Currently, voter registration which was supposed to start on Thursday last week has been shelved due to lack of funds, with Justice and Legal Affairs Minister Patrick Chinamasa blaming Prime Minister (PM) Morgan Tsvangirai for failing to raise the funds, an allegation that the premier's office has since dismissed.
Unconfirmed reports this week said Biti has since released part of the funds for that voter registration exercise.
This week, Deputy Justice Minister Obert Gutu said the PM would be meeting ZEC officials today to look at the way forward.
"The fact of the matter is that the PM is not responsible for funding ZEC. It is the duty of Treasury to fund ZEC. In spite of and despite the misleading and disparaging remarks of and concerning the PM that were attributed to the Minister of Justice and Legal Affairs, the PM is going to engage ZEC and all relevant stakeholders on Thursday, January 10, 2013 as plans to capacitate ZEC continue to gather momentum," said Gutu.
Apart from the funding issue other hurdles remain. The main one being the conclusion of the constitution-making process where parties are deadlocked on several issues.
ZANU-PF has threatened to proceed with a March poll without a new constitution, even though observers have noted that it is unlikely that the party can go against the Southern African Development Community, which guaranteed the Global Political Agreement.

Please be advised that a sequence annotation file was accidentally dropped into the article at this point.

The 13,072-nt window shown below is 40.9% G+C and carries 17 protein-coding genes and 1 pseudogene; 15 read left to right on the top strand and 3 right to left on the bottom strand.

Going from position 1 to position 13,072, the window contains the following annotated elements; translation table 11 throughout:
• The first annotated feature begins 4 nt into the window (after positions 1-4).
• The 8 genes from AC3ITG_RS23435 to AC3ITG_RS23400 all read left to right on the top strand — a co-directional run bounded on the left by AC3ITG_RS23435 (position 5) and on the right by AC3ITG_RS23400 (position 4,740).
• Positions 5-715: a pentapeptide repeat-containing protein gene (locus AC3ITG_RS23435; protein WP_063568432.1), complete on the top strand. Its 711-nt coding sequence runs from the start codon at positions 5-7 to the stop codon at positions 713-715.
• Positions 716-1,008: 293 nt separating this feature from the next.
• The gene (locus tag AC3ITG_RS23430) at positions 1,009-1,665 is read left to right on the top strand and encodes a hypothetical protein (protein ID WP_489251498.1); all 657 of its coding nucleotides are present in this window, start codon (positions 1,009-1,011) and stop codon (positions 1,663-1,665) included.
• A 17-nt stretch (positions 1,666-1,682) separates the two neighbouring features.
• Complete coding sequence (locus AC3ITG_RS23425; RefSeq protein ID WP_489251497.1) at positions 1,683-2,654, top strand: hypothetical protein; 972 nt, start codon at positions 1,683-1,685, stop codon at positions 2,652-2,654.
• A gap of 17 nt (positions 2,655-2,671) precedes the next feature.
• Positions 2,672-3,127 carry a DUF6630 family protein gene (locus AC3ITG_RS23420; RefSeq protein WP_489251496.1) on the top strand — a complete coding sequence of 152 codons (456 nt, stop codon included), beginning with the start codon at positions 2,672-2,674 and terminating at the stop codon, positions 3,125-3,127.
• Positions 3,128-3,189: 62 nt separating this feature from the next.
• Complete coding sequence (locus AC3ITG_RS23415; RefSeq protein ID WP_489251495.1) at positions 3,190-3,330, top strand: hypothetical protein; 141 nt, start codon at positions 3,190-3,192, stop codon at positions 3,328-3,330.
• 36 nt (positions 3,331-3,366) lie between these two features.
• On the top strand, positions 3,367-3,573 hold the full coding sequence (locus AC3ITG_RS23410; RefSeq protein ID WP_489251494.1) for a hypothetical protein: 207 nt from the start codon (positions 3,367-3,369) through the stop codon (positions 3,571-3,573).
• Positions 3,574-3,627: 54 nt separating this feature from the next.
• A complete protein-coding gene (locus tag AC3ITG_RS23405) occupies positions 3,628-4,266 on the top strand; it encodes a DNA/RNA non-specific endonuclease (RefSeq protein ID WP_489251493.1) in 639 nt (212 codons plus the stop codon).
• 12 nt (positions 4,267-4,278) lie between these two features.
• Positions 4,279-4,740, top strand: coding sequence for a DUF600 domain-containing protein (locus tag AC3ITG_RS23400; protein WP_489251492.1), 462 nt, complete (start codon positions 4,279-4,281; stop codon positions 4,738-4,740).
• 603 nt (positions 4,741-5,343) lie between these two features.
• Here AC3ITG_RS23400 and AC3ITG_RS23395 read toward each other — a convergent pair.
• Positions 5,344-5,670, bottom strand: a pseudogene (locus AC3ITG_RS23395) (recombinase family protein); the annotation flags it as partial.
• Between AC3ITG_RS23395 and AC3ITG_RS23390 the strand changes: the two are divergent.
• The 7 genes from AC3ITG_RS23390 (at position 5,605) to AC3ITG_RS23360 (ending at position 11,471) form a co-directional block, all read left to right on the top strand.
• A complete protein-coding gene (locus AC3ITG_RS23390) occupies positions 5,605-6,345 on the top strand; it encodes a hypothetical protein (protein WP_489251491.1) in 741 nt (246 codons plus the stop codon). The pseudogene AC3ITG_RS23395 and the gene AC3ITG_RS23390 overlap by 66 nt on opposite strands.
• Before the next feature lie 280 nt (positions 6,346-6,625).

South Africa, the facilitator of the local dialogue, along with SADC have also indicated that polls would only be held after the implementation of an agreed election roadmap that include such issues as media reforms.
In an interview yesterday, ZANU-PF spokesperson Rugare Gumbo admitted that his party was yet to come up with dates for primary polls despite the fact that President Mugabe wants elections in two months time.
"We have not come up with dates for primary elections. We will advise when that has been done," Gumbo said.
MDC-T spokesperson Douglas Mwonzora said elections were process driven and one cannot talk of their holding before the constitutional referendum, adding that his party was still to decide on dates for primary polls.
Edwin Mushoriwa, the deputy president of the Welshman Ncube led MDC, said a March poll was out of consideration due to the need to resolve the constitutional question and funding issues.
"You will note that there has been an outcry from ZEC in terms of funding. We don't believe that we can have a credible poll by March, maybe later," said Musho-riwa.
Mushoriwa said ZEC has indicated that the current constituency boundaries would be maintained as there was no money for a delimitation exercise.
He said the need to have a delimitation exercise in the run-up to each election could become a thing of the past if the current draft passes as it proposes carrying it out once every 10 years after the population census.
Analysts have warned against a rushed poll saying it might plunge the country back into a political and economic crisis.